The MTV Movie & TV Awards hopes to snare some star power from the Emmys.
Long one of the biggest programming events on the Viacom-owned cabler’s calendar, the Movie & TV Awards shifts this year to mid-June from the early-May perch occupied a year ago. The shift is designed in large part to move the show in the Primetime Emmy Awards nominations window — a time when top TV talent can become magically available.
“After every tentpole, we do a deep-dive postmortem,” said MTV general manager Amy Doyle. “We look at the research, we look at scheduling, marketing, communications, talent availability, you name it, and just try and do as much and get as much analysis around the Movie & TV Awards or VMAs as possible.”
That process includes discussion of scheduling strategy. “We came up with the pre-nomination Emmy window,” said Doyle, also exec producer of the Movie & TV Awards, which airs on MTV and VH1 Monday. “We’re sort of assuming that celebrities will want to be seen during that time. They’ll want to be high-profile and top of mind as well as the TV production companies and movie studios.”
The move followed a couple of seismic shifts for the show a year earlier. The MTV Movie Awards had been a marquee event for the cabler since being first telecast in 1992. But last year, in an effort to better capitalize on the growth in television programming in the Peak TV era (and course-correct as pressure continues to mount for the theatrical film business), TV categories were added to the show.
At the same time, actor categories were ungendered, making the newly rechristened MTV Movie & TV Awards one of the first high-profile awards shows to place male and female actors into the same categories.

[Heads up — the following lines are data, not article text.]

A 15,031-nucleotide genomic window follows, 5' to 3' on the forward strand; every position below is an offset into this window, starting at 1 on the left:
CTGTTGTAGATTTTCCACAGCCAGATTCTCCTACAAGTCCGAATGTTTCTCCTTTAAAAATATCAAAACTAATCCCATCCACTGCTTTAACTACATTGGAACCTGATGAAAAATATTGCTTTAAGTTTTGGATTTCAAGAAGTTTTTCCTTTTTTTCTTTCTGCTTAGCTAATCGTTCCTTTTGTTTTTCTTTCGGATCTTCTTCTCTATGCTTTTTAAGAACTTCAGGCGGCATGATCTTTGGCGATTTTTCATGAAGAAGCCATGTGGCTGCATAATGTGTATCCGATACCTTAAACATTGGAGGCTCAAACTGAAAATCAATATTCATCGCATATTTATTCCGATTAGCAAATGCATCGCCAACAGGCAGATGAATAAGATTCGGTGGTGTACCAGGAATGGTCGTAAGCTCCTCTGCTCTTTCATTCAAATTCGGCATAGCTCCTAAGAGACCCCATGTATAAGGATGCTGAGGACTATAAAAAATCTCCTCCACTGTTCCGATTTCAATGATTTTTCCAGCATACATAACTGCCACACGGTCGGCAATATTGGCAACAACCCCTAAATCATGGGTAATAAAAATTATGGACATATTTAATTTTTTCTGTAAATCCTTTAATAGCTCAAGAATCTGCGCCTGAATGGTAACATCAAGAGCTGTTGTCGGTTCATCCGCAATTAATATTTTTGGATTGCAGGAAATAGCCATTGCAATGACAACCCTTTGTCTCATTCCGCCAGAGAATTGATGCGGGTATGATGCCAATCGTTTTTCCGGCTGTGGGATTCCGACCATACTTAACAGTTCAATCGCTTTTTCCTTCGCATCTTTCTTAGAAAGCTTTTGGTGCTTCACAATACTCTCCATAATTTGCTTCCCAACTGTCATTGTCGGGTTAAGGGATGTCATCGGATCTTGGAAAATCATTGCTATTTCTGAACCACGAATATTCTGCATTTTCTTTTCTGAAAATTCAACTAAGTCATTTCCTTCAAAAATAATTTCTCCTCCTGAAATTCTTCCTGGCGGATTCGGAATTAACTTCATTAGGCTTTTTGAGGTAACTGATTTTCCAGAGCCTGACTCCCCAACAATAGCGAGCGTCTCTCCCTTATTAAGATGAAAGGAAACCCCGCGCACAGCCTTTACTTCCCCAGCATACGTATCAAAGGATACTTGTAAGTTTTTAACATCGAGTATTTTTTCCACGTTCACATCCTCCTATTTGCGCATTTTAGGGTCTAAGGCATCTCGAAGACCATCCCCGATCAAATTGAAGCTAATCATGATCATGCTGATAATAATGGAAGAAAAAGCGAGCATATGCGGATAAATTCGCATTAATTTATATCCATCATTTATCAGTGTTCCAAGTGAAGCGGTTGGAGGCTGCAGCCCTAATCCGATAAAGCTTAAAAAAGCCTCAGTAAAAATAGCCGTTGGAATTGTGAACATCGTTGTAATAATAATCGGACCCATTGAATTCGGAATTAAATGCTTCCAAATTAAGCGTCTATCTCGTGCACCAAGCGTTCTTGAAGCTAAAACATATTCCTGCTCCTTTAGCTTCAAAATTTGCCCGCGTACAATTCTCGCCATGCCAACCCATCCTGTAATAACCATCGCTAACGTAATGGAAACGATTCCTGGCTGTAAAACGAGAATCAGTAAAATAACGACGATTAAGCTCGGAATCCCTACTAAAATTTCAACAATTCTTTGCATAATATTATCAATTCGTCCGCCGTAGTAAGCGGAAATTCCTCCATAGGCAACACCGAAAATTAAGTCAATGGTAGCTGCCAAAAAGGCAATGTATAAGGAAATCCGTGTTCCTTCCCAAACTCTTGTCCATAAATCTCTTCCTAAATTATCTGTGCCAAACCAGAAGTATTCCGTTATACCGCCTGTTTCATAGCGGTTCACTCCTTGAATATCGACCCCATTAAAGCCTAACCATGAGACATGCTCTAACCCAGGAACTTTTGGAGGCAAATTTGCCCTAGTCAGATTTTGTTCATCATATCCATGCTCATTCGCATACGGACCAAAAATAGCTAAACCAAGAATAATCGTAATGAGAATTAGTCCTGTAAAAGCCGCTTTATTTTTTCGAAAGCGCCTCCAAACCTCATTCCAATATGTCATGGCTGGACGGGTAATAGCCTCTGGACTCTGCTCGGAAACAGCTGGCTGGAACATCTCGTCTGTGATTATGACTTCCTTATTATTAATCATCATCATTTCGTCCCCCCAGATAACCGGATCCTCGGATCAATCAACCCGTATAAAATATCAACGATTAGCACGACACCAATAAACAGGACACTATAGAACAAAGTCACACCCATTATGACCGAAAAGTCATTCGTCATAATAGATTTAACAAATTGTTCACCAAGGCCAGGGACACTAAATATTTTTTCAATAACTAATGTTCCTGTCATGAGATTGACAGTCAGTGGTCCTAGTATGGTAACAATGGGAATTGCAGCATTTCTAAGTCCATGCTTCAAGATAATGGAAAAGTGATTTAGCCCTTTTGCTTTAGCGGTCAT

“The reception was amazing,” Doyle said. “We got such support and accolades from talent who felt it’s all about the acting and not whether or not you’re male female or other. They really respected our decision to do that.”
The addition of television categories made the Emmy-window shift possible. Another scheduling adjustment was the move from Sunday to Monday, a night when MTV and VH1 both enjoy higher-than-normal audience circulation.
But scheduling aside, the biggest draw may be this year’s host, Tiffany Haddish. An MTV-VH1 veteran from shows such as “I Love the ’90s”and “Hip Hop Squares,” Haddish has been enjoying a breakout period since the premiere last year of feature comedy “Girls Trip.” MTV execs zeroed in on her for the role after the movie was released.
“We said to each other, ‘Ladies and gentlemen, we just found our host,'” Doyle said. “We actually made her an offer earlier than we have most hosts before because we were just so sure and she is so relevant in pop culture, we did not feel that there was anyone better this year. She was on our shortlist. But after ‘Girls Trip,’ she went to the top of that shortlist.”